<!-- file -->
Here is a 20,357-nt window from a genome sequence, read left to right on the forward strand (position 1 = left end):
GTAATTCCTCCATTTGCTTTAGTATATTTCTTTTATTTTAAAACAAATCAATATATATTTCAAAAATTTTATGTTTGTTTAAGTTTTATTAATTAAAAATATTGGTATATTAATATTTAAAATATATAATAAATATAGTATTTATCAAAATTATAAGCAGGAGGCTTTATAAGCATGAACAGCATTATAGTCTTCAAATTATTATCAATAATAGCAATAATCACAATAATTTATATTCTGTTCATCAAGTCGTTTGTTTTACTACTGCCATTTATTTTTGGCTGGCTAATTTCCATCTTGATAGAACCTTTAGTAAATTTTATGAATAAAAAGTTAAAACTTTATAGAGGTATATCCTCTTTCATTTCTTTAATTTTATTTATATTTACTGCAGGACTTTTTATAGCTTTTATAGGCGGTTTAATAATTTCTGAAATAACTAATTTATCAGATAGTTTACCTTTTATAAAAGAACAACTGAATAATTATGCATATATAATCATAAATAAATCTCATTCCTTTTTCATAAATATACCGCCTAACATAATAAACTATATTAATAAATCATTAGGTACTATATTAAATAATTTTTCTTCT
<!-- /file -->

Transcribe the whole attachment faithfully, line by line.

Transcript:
Here is a 20,357-nt window from a genome sequence, read left to right on the forward strand (position 1 = left end):
GTAATTCCTCCATTTGCTTTAGTATATTTCTTTTATTTTAAAACAAATCAATATATATTTCAAAAATTTTATGTTTGTTTAAGTTTTATTAATTAAAAATATTGGTATATTAATATTTAAAATATATAATAAATATAGTATTTATCAAAATTATAAGCAGGAGGCTTTATAAGCATGAACAGCATTATAGTCTTCAAATTATTATCAATAATAGCAATAATCACAATAATTTATATTCTGTTCATCAAGTCGTTTGTTTTACTACTGCCATTTATTTTTGGCTGGCTAATTTCCATCTTGATAGAACCTTTAGTAAATTTTATGAATAAAAAGTTAAAACTTTATAGAGGTATATCCTCTTTCATTTCTTTAATTTTATTTATATTTACTGCAGGACTTTTTATAGCTTTTATAGGCGGTTTAATAATTTCTGAAATAACTAATTTATCAGATAGTTTACCTTTTATAAAAGAACAACTGAATAATTATGCATATATAATCATAAATAAATCTCATTCCTTTTTCATAAATATACCGCCTAACATAATAAACTATATTAATAAATCATTAGGTACTATATTAAATAATTTTTCTTCT